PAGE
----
Wednesday, November 12, 2008

Michigan, Massachusetts Pass Marijuana Proposals

Voters bolster medical marijuana movement—or do they?

On November 4, both Michigan and Massachusetts passed harm reduction measures aimed at eliminating stiff penalties for possession of small amounts of marijuana. Opponents vowed to keep fighting.

In Michigan, on a vote of 63% to 37%, voters passed Proposal 1, allowing for the physician-supervised possession and use of cannabis. However, the initiative did not go as far as allowing for licensed medical dispensaries, as California has done. Nonetheless, this was not a happy outcome for the President’s Office of National Drug Control Policy and its director, John P. Walters, who campaigned strenuously against the measure, calling it an “abomination” and said it was likely to lead to marijuana shops in every neighborhood. For its part, the Michigan Coalition for Compassionate Care said that passage of the proposal would mean that “seriously ill Michiganders who use medical marijuana with their doctors’ recommendation will no longer face the threat of arrest and jail.”

Similar scare tactics failed to deter the electorate of Massachusetts, where 65% of voters came down in favor of Question 2, which calls for rolling back penalties for possession of small amounts of marijuana to traffic-fine levels—a strategy which was adopted successfully, if briefly, by Oregon, Alaska, and other states some 35 years ago.

As in Michigan, a full-on campaign against the measure painted a picture of dire consequences for Massachusetts, such as a surge of workplace safety issues and traffic accidents. According to the Marijuana Policy Project, the state’s District Attorneys predicted an epidemic of teen marijuana use. State authorities have the ability to amend the new statute under state law.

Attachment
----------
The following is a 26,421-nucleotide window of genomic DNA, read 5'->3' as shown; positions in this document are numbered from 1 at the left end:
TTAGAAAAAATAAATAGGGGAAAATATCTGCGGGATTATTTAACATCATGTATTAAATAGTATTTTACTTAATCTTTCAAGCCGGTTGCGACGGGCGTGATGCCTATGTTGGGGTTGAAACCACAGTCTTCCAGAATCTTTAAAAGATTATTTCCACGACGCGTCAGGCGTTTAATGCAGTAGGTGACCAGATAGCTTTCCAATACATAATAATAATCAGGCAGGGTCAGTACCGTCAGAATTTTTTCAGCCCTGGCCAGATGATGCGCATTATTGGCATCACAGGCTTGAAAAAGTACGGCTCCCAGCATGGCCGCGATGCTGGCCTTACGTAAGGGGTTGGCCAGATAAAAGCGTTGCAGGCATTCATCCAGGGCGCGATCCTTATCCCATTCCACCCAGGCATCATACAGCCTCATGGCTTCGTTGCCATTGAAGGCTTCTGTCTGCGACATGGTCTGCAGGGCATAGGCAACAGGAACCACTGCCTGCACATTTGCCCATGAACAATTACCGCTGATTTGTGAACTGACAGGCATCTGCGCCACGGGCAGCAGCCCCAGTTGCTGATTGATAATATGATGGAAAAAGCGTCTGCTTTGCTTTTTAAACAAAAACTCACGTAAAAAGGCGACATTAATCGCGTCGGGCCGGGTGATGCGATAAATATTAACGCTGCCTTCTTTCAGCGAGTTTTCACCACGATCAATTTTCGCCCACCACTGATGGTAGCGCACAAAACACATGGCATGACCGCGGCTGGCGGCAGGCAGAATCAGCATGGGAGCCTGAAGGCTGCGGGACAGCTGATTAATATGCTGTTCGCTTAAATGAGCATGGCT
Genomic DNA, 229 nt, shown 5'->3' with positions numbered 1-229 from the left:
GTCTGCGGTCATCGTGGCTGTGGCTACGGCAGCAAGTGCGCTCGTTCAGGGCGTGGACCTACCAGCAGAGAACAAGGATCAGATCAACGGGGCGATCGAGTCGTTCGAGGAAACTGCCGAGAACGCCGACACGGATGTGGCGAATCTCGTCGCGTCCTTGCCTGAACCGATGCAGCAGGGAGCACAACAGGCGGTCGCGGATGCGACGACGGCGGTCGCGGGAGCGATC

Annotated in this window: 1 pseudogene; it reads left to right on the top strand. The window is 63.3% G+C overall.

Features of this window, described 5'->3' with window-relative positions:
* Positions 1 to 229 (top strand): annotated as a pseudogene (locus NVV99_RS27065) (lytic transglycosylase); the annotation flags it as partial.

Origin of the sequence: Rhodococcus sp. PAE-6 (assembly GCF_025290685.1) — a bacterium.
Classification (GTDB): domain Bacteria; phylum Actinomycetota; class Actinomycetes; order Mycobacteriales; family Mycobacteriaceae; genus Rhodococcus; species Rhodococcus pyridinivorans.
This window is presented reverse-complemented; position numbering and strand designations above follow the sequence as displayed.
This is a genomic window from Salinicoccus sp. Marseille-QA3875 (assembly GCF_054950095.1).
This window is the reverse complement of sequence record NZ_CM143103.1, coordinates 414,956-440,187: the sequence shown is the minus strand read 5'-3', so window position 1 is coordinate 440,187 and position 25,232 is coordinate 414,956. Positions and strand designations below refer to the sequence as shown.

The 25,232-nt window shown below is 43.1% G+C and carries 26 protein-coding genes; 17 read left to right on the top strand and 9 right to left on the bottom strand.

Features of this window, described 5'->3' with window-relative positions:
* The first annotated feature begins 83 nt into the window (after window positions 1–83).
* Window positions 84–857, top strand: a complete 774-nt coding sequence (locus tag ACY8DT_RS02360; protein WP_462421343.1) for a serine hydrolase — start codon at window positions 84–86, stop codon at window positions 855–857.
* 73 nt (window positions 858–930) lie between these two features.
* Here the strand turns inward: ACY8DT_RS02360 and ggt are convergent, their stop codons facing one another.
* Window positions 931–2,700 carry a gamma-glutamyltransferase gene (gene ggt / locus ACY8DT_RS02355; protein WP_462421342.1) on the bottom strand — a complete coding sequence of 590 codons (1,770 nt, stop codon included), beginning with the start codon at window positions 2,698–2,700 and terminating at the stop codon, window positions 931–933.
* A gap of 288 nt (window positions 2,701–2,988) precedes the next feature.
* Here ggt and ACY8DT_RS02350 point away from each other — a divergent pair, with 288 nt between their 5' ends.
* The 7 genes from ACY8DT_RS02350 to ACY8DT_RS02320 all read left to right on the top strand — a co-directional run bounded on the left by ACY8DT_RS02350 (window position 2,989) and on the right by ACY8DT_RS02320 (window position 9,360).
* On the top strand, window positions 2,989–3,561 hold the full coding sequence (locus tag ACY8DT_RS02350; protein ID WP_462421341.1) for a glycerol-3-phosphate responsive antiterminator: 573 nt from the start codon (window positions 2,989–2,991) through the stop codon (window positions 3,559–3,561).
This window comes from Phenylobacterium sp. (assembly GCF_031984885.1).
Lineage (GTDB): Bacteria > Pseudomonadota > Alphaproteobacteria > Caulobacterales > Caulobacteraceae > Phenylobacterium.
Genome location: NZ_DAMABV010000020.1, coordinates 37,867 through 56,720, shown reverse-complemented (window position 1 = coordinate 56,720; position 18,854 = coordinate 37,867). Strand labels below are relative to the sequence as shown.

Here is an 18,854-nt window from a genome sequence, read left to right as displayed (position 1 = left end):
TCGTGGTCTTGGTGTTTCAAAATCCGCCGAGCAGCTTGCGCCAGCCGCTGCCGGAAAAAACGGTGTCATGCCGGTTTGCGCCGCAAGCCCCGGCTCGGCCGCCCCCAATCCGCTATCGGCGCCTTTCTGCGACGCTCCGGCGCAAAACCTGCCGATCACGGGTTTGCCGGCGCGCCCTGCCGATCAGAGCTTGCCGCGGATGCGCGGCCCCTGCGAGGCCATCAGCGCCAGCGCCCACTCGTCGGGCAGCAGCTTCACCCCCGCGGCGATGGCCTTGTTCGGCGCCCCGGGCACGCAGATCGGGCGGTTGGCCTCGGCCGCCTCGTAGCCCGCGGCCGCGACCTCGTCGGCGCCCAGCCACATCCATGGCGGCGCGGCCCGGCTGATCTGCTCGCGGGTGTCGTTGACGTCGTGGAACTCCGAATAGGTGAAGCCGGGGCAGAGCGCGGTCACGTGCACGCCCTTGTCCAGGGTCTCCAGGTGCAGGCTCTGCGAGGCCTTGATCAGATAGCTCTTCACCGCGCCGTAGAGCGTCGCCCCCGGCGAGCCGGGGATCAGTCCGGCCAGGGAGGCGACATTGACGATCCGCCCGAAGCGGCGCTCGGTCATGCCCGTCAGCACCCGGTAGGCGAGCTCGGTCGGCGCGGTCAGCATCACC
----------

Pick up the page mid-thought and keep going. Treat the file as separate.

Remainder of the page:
Michigan and Massachusetts now become the 13th and 14th states to offer some protection for the medical use of marijuana. Both propositions were heavily endorsed by major newspapers in both states. The city of Fayetteville, Arkansas, as well as Hawaii County in Hawaii, passed ballot measures designed to make marijuana enforcement a low priority for local law officers.

Meanwhile, in California a proposition designed to divert greater numbers of drug offenders from jail to treatment, while decriminalizing the possession of up to an ounce of marijuana by anybody, went down to defeat. Supporters of Proposition 5 had argued that the change was necessary because of serious overcrowding in California’s state jail systems. (See Addicts, Alcoholics Overwhelm Prison System).

Here's a brief roundup of drug-related propositions on last week's ballots:
Marijuana Policy Project

Graphic Credit: Michigan Coalition for Compassionate Care

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